Louisiana Contract Whistle-Blower Faces Suit

     BALTIMORE (CN) – A company embroiled in a Louisiana political-corruption scandal filed a federal lawsuit against a former staffer it says cost it a $200 million state contract.
     The July 28 complaint is the latest curveball in the fallout from Louisiana’s 2011 award of a Medicaid contract worth almost $200 million to Maryland-based Client Network Services Inc., or CNSI.
     At the time that the Louisiana Department of Health and Hospital awarded CNSI the contract, that agency was headed by secretary Bruce Greenstein.
     Louisiana terminated CNSI’s contract in 2013 after it emerged that Secretary Greenstein used to work for CNSI.
     Greenstein subsequently resigned from the Louisiana health department and was indicted last year on charges that he lied under oath about his role in CNSI’s winning bid.
     Noting that none of the nine counts against Greenstein “allege any criminal behavior on the part of CNSI,” that Rockville, Md., company now wants punitive damages from the former senior vice president it says tortiously interfered with the contract.
     CNSI’s lawsuit claims that Stephen Smith testified to investigators using the moniker “John Kunego” because he was upset about a 20 percent pay cut he faced in Maarch 2011.
     Faced with making $200,000 a year and answering to a different supervisor, Smith began colluding with CNSI’s chief competitor, Molina Medicaid Solutions, to undermine the Louisiana contract.
     CNSI says Smith was still working for it in December 2011 when he emailed a U.S. government employee looking into the Medicaid contract Louisiana had awarded CNSI.
     In urging the government to vacate the contract, Smith “made a number of allegations that he knew were false, and expressly urged Branch to prevent Louisiana from contracting with CNSI,” according to the complaint.
     Among the claims Smith made were that CNSI could not obtain a performance bond for the contract, and that the company was financially strapped and could not obtain further credit from banks they had been working with.
     Smith also allegedly told Branch that “that CNSI had received preferential treatment” from Greenstein.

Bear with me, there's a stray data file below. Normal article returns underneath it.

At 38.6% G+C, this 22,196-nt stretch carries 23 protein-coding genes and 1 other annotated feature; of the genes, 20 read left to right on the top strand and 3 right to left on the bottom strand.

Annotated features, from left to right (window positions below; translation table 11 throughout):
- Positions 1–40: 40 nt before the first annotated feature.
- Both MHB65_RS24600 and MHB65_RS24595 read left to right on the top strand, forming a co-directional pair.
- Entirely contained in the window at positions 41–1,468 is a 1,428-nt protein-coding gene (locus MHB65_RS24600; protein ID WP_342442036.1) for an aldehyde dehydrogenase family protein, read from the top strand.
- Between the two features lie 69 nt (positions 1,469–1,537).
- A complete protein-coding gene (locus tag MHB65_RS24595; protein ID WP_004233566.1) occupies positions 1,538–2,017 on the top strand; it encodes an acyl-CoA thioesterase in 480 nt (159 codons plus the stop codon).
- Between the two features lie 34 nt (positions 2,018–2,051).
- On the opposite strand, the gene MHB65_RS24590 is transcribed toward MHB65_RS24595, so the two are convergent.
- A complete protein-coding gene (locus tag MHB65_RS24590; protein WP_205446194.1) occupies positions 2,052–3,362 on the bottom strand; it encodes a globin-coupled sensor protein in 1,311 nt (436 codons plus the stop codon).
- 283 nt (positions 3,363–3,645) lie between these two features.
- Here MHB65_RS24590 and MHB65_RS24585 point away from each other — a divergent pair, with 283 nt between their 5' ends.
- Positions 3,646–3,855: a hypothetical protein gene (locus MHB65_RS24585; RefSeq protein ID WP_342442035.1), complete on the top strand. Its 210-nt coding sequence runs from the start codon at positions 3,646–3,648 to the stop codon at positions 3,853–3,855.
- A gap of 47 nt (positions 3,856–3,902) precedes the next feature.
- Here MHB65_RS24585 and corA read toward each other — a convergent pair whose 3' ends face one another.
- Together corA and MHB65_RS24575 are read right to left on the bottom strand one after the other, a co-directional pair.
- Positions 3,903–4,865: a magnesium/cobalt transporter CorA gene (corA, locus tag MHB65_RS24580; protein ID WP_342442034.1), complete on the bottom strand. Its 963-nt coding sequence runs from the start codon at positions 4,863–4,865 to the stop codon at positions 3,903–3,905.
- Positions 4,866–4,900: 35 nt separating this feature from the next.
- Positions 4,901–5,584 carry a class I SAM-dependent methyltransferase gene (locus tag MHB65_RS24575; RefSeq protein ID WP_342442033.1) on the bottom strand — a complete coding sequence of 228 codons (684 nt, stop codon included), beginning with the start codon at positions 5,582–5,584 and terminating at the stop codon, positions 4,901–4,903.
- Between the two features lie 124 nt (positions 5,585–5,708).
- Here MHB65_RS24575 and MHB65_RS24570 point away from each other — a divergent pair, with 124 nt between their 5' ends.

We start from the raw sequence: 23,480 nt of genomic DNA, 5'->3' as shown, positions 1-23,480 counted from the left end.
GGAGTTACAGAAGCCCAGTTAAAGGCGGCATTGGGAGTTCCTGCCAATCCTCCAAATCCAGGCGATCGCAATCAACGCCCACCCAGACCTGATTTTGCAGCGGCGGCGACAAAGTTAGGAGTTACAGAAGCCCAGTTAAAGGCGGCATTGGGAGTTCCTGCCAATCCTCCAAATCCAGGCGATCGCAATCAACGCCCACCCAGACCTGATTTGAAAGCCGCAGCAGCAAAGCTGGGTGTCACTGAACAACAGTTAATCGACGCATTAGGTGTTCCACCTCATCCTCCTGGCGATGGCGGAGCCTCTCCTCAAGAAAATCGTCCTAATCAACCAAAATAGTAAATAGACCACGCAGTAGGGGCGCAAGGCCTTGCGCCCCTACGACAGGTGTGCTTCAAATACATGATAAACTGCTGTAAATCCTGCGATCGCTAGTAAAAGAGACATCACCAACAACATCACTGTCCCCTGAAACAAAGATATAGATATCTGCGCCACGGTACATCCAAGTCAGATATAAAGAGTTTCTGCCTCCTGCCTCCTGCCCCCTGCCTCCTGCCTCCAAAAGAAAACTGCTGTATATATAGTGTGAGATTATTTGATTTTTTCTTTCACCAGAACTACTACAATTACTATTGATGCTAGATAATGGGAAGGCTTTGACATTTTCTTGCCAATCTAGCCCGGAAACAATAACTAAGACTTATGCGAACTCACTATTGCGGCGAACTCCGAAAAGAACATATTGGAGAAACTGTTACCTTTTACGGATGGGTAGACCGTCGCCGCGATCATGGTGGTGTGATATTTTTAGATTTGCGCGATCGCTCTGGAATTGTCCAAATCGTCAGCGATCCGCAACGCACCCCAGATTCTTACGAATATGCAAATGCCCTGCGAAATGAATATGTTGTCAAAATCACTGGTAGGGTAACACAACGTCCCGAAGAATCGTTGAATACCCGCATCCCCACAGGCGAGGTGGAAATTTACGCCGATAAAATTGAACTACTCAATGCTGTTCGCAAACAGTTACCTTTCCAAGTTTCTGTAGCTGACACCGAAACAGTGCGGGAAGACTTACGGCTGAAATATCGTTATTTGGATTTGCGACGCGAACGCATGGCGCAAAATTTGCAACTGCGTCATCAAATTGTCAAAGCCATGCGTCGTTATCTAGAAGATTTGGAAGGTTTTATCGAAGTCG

When Smith later met with the investigator for the Louisiana Attorney General’s Office in May 2012, Smith said CNSI was near insolvency and could not complete the contract, according to the complaint.
     CNSI says it had already rolled out the first parts of the contract, including the Medicaid portal and provider-enrollment system, when Louisiana canceled the contract, based on “improper contacts between then DHH Secretary Greenstein and CNSI personnel which created an unfair advantage for CNSI and revision of the Solicitation for Proposal through Addendum No. 2 which created an unfair advantage for CNSI.”
     Molina eventually won the contract with Louisiana, which is valued at $42 million a year.
     Accusing Smith of breach of contract, civil conspiracy and tortious interference with contractual relations, CNSI seeks $30 million in damages.
     The company is represented by Henry Platt with Saul Ewing in Washington.
     The lawsuit comes four months after a Baton Rouge judge refused to throw out former the perjury indictment against Greenstein.
     That indictment alleges that CNSI had been considered ineligible to bid on the contract before Greenstein changed the rules to accommodate the bidding process.
     Though CNSI’s bid was the lowest of the four firms vying for the contract, the company added millions of dollars to its estimate for services once accepted, prosecutors say.
     Greenstein is accused of lying to members of the Louisiana State Legislature during a June 2011 hearing regarding his influence in CNSI’s successful contract bid.
     Prosecutors say the former secretary lied again when he came before an East Baton Rouge Parish grand jury in 2014 during a testimony on events surrounding the questionable contract.

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